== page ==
Road Trip? What Sask. residents can and cannot do this spring
Blogger shares some of his top places to go this summer
Campers will soon be able to drive into their site and set up the folding chairs, although not everywhere.
Tourism Saskatchewan says people are ready to hit the road.
"There's a bit of a pent up demand," said Mary Taylor-Ash, CEO of Tourism Saskatchewan. "We know that people are going to be willing to travel very close to home."
Taylor-Ash said park staff has been working hard to get people outside, even if not all amenities are open. She said they've been seeing a lot of interest in travelling locally instead of leaving the province or country.
"We'd love to see people supporting the local tourism industry," Taylor-Ash said. "Supporting them in the short term so that we can get through this."
Where can I camp?
Sask. Provincial parks: You can begin overnight camping on June 1st. It'll be at half capacity and with some recreational areas closed.
National parks: Some will open for day use on June 1st, but not overnight camping until at least June 21. On June 21, the federal government will reevaluate the situation and may decide when overnight camping will be allowed.
Alberta, British Columbia, Manitoba provincial parks: Only provincial residents are currently allowed to book provincial parks. You won't be able to book any campsites in any other provinces yet. If you do travel and stay at a hotel, the provincial government recommends you self-isolate and monitor for symptoms in case you contract COVID-19 while out of province.
What can I do at Sask. provincial parks?
You can book single sites, go hiking on any trails, use the bathroom — one family at a time, get firewood from a pile, get water and enjoy the outdoors.
You can also go to your cabin or property at the provincial park at any time. You're also advised to physically distance from others and keep gatherings small and limited.
You cannot book group campsites or group reservations. You also cannot book two sites side-by-side. You can't book a tent or yurt — such as Camp-Easy. You won't be able to shower or do laundry.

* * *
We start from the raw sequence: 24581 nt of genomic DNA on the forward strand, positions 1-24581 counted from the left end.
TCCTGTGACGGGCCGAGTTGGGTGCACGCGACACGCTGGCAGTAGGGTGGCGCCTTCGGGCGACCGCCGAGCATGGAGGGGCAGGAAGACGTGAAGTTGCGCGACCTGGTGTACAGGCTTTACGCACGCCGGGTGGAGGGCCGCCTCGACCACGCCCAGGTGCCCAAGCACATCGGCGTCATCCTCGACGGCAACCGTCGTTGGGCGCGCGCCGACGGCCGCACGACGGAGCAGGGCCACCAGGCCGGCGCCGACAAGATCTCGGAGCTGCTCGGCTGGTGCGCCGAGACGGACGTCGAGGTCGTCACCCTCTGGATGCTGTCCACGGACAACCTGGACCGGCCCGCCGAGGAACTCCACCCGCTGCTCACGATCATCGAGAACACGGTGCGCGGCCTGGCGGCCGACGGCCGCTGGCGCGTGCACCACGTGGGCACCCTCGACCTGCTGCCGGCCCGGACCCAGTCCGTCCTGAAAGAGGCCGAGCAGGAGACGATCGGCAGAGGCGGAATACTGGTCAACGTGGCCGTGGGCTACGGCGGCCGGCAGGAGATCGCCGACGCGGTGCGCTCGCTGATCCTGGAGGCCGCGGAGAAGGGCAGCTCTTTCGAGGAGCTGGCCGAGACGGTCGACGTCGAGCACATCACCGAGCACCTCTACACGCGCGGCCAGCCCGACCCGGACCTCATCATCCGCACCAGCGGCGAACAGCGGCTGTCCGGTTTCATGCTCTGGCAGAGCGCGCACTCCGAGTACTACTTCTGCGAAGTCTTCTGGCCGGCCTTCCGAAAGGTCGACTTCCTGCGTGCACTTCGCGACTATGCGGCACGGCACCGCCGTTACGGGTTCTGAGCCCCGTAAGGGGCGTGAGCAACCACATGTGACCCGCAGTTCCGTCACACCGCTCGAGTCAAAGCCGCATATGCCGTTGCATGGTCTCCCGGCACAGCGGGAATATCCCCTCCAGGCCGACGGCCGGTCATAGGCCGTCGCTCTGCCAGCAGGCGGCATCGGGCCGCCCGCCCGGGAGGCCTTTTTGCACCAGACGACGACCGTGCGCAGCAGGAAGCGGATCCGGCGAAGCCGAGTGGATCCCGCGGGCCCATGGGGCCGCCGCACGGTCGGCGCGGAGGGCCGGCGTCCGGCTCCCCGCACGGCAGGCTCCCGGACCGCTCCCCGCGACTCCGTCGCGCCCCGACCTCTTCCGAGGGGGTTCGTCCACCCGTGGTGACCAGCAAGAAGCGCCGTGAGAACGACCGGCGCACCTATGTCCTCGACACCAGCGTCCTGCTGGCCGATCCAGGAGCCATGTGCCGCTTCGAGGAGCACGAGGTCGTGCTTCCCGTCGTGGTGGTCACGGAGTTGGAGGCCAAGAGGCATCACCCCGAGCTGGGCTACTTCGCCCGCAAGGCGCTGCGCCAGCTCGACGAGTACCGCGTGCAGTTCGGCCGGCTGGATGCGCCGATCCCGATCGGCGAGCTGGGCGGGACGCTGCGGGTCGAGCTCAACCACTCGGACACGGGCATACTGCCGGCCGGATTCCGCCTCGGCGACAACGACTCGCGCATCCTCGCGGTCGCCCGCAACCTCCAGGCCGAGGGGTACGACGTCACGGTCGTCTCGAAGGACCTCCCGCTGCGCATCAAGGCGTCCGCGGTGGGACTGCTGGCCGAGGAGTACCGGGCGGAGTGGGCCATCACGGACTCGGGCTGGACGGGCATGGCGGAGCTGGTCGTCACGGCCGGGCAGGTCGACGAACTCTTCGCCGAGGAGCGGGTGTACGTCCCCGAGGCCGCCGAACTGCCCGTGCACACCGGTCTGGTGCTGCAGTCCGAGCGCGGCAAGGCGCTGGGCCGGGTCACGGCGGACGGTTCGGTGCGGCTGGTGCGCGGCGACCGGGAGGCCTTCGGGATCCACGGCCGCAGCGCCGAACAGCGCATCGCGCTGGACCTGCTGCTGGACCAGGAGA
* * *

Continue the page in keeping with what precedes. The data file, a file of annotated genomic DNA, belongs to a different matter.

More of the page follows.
You cannot play on playgrounds, go in swimming pools, go in cookhouses or clubhouses, use a picnic area, tennis court or go on public beach access areas yet.
What can I do at national parks?
Prince Albert National Park: Starting June 1, the park will be open for limited visitor access. You can use most day-use trails, most day-use areas and beaches, canoe or kayak on Waskesiu Lake and River, Heart Lakes, Amiskowan, Shady Lake and Spruce River, go boating or fishing on Waskesiu Lake and Heart Lakes, and use a small public bathroom.
Grasslands National Park: You can go on a scenic driving tour, use day-use sites at the Frenchman Valley Day Use Area, Rock Creek Day Use Area, and more, and hike most day-use trails in the west block and east block. People cannot go to the visitor centre, stay overnight at any campgrounds, or hike any of the Backcountry Loops.
Batoche National Historic Site, Fort Walsh National Historic Site, Motherwell Homestead National Historic Site: You can walk along the day-use trails and use the public toilets. You won't be allowed in any historic buildings or visitor centres yet.
Where are some places to go in Saskatchewan?
There are a number. For help, 'Sask Hiker' Jay Brown has submitted some of his top picks. He is an avid camper, hiker and blogger in the province.
Douglas Provincial Park: "There's the sand dunes hike that you can do, it's a short little 5K loop. I recommend doing it close to sunset when the sun is setting because the sun sets behind the dunes and it's absolutely stunning, the way of the sun just reflects off the sand. It's absolutely amazing."
Buffalo Pound Provincial Park: "[It's] got a huge network of mountain biking trails that's maintained by a club out of Moose Jaw. It's 50 or 60 (km) or something like that. And it's for all skill levels. If you're comfortable on a bike, there's a trail for you out there."
The Saskatchewan River: "Probably one of the best paddle routes a beginner could do. You can't get lost. There's no rapids. You can camp anywhere along the bank. You just pull up and plop down a tent. And when it comes to canoeing, you don't need a lot of precise gear. You can just take the stuff you throw in a car."
The Cypress Hills Area: "That will change a lot of your perspective about the province. Especially that whole southwest corner. It's amazing — the badlands, the grasslands."
I'm a first time camper or hiker, what's your advice?
Brown said for any first time hiker, the biggest thing is to just go out and try.
"This is an opportunity for people to really explore their own backyards," he said. "There's lots of great things that are within an hour or two hours or three or four hours from your house that some people probably have never seen before."